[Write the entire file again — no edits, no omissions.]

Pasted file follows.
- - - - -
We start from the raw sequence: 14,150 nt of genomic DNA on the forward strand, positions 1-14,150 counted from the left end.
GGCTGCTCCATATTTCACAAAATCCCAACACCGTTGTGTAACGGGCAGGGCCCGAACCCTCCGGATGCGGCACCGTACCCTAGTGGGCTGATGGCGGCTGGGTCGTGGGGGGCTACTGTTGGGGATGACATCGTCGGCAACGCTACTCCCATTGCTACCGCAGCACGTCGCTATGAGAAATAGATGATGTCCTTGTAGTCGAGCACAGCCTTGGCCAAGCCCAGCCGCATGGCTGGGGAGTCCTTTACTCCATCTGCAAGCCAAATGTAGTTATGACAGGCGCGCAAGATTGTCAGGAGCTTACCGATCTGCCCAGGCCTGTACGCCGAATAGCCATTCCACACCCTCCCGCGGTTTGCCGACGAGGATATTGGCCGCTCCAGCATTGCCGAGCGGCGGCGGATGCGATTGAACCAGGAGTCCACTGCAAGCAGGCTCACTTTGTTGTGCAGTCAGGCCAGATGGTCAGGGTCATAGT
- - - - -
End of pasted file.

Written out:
We start from the raw sequence: 14,150 nt of genomic DNA on the forward strand, positions 1-14,150 counted from the left end.
GGCTGCTCCATATTTCACAAAATCCCAACACCGTTGTGTAACGGGCAGGGCCCGAACCCTCCGGATGCGGCACCGTACCCTAGTGGGCTGATGGCGGCTGGGTCGTGGGGGGCTACTGTTGGGGATGACATCGTCGGCAACGCTACTCCCATTGCTACCGCAGCACGTCGCTATGAGAAATAGATGATGTCCTTGTAGTCGAGCACAGCCTTGGCCAAGCCCAGCCGCATGGCTGGGGAGTCCTTTACTCCATCTGCAAGCCAAATGTAGTTATGACAGGCGCGCAAGATTGTCAGGAGCTTACCGATCTGCCCAGGCCTGTACGCCGAATAGCCATTCCACACCCTCCCGCGGTTTGCCGACGAGGATATTGGCCGCTCCAGCATTGCCGAGCGGCGGCGGATGCGATTGAACCAGGAGTCCACTGCAAGCAGGCTCACTTTGTTGTGCAGTCAGGCCAGATGGTCAGGGTCATAGT